University of Wisconsin, Madison, associate professor of Native American history, 1999—.
Organization of American Historians, Western History Association, American Society for Ethnohistory, and the Association of American Indian and Alaska Native Professors.
Fellowship, Research Institute of Comparative Studies in Race and Ethnicity, Stanford University, 2004; Frederick Jackon Turner Award, Organization of American Historians, 2007, for Violence over the Land: Indians and Empires in the Early American West.
The Shoshone (children's nonfiction), Raintree Steck-Vaughn (Austin, TX), 2000.
Violence over the Land: Indians and Empires in the Early American West, Harvard University Press (Cambridge, MA), 2006.
Author of foreword for Encyclopedia of the Lewis and Clark Expedition, written by Elin Woodger and Brandon Toropov, Facts on File (New York, NY), 2004. Author of articles in scholarly journals, including the American Indian Culture and Research Journal, Ethnohistory, and the Journal of American History.
Ned Blackhawk is a professor of Native American history and a member of the Te-Moak Tribe of the Western Shoshone Indians of Nevada. In his book Violence over the Land: Indians and Empires in the Early American West, which is an extended version of his doctoral dissertation, he explores the conflict between various Native American tribes in the Great Basin region (the area encompassing present-day Nevada and adjacent lands) during the westward expansion of the early eighteenth century. Far from being peaceful, the Utes, Paiutes, and Shoshone tribes fought bloody battles among themselves and the settlers that were spurred by white diplomacy, treaties, broken alliances, and burgeoning trade routes. Blackhawk's work is a "painstaking and sobering account" of the era, wrote Deborah Donovan in a review for Booklist. John Burch, reviewing the book for Library Journal, called it "one of the finest studies available" on the tribes of the area.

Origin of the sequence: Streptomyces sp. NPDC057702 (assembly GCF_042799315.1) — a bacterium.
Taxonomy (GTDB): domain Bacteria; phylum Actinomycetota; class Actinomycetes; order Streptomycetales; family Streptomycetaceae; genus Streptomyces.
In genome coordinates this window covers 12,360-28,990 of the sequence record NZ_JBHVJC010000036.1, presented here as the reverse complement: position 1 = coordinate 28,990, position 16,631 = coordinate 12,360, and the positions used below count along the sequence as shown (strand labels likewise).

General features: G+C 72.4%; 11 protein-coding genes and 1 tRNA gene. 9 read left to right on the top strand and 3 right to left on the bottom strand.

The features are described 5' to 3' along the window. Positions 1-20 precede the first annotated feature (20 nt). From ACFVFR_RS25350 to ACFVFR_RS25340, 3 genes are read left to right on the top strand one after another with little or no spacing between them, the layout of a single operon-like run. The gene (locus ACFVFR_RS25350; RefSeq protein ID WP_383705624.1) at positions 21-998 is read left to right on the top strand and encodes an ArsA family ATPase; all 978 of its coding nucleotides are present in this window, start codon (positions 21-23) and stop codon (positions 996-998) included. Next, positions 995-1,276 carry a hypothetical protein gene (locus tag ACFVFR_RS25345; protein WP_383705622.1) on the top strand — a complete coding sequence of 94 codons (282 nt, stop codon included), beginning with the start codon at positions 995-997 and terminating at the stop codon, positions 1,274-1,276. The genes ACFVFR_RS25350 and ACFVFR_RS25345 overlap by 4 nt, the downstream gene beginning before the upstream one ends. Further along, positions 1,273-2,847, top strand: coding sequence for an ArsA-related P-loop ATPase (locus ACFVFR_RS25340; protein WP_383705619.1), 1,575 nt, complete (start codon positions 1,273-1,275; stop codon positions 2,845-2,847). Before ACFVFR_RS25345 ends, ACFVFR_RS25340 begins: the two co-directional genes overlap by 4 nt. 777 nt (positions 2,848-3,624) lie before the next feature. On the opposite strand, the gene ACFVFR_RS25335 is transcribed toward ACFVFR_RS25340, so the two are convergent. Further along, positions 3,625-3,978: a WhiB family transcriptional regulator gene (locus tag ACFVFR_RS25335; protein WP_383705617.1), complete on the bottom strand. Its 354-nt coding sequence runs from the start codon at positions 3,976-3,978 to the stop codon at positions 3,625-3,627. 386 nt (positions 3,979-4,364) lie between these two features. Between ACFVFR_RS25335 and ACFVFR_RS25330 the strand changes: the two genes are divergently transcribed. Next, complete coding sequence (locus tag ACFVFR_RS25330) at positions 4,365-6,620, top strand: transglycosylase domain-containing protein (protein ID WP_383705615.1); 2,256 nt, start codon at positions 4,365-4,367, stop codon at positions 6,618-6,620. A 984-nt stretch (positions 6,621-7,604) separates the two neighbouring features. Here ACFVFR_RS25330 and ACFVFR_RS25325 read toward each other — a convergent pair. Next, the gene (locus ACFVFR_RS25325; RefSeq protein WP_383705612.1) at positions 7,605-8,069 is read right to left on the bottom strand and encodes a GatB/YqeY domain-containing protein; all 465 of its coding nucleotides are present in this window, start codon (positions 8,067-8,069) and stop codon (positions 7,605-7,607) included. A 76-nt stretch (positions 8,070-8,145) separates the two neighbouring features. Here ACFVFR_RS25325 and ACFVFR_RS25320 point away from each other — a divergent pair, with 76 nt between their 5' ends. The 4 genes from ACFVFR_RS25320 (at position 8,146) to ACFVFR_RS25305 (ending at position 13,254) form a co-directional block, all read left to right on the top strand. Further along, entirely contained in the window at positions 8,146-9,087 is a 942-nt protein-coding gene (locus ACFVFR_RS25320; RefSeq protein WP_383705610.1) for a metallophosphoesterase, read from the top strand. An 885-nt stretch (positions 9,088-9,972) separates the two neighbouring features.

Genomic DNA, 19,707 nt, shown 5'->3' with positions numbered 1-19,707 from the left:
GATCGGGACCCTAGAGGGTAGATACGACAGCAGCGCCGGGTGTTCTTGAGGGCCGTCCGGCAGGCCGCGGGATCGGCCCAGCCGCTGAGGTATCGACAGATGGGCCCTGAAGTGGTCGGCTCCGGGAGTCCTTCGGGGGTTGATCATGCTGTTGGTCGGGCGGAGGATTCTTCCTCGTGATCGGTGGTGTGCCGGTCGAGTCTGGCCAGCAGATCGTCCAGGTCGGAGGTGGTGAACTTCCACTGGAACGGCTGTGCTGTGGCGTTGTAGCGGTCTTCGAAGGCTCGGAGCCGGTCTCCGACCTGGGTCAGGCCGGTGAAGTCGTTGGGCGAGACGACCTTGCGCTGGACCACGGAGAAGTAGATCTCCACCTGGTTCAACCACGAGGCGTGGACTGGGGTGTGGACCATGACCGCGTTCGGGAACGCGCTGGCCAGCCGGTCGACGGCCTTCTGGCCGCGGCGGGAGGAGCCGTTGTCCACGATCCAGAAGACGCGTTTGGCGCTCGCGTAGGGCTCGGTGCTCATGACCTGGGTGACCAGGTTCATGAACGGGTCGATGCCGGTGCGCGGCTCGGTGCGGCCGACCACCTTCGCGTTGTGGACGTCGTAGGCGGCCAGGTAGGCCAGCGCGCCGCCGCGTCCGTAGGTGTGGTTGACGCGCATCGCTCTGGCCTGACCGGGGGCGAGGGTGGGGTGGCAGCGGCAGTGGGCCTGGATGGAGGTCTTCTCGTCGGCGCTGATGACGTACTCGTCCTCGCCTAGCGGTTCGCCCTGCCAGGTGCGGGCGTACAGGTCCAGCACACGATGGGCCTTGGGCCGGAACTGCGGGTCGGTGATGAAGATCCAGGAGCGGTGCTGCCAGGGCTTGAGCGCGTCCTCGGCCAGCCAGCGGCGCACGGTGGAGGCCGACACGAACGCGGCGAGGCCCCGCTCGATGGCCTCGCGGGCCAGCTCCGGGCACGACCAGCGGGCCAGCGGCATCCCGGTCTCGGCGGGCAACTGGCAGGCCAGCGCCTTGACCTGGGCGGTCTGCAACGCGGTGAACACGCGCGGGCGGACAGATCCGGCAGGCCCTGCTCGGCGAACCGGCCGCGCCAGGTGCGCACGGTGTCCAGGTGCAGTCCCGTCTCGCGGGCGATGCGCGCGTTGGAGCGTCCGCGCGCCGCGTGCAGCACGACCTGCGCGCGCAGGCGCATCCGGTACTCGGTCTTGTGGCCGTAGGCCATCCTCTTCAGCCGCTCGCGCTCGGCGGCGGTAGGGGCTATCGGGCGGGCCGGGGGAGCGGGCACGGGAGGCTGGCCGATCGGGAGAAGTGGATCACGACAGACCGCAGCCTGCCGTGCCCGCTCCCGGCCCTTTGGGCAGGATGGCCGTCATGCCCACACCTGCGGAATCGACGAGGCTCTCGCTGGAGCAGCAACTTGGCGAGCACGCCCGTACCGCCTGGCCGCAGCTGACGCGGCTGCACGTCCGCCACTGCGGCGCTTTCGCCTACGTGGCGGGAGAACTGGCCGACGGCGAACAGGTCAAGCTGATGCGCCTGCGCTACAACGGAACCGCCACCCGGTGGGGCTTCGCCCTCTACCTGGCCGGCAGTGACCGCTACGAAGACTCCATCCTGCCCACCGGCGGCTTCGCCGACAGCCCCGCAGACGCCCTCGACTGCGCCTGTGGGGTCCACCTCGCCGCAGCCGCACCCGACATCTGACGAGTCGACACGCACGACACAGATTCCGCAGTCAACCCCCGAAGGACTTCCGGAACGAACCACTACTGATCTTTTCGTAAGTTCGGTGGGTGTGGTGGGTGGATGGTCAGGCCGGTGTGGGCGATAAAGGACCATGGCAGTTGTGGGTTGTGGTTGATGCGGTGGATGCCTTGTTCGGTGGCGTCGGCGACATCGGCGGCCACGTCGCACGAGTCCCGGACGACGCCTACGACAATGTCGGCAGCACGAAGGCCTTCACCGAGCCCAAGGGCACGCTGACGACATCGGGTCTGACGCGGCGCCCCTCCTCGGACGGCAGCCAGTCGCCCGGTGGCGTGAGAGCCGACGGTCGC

The purpose of Blackhawk's book is to historicize the Indians and bring to consciousness the realization that they were active participants in the country's development, not simply part of the natural world that was conquered by the Europeans. As Blackhawk wrote in an essay for the Journal of American History, "That American history was taught for so long without attention to the continent's original inhabitants and was written to celebrate certain chapters of the national story over others compounds this field's comparative disadvantages. The endless cacophony of simplistic media representations only deepens the challenge of engaging one of America's most complicated narratives."
BIOGRAPHICAL AND CRITICAL SOURCES:
Booklist, October 1, 2006, Deborah Donovan, review of Violence over the Land: Indians and Empires in the Early American West, p. 21.
Journal of American History, March, 2007, Ned Blackhawk, "Recasting the Narrative of America: The Rewards and Challenges of Teaching American Indian History."
Library Journal, September 15, 2006, John Burch, review of Violence over the Land, p. 71.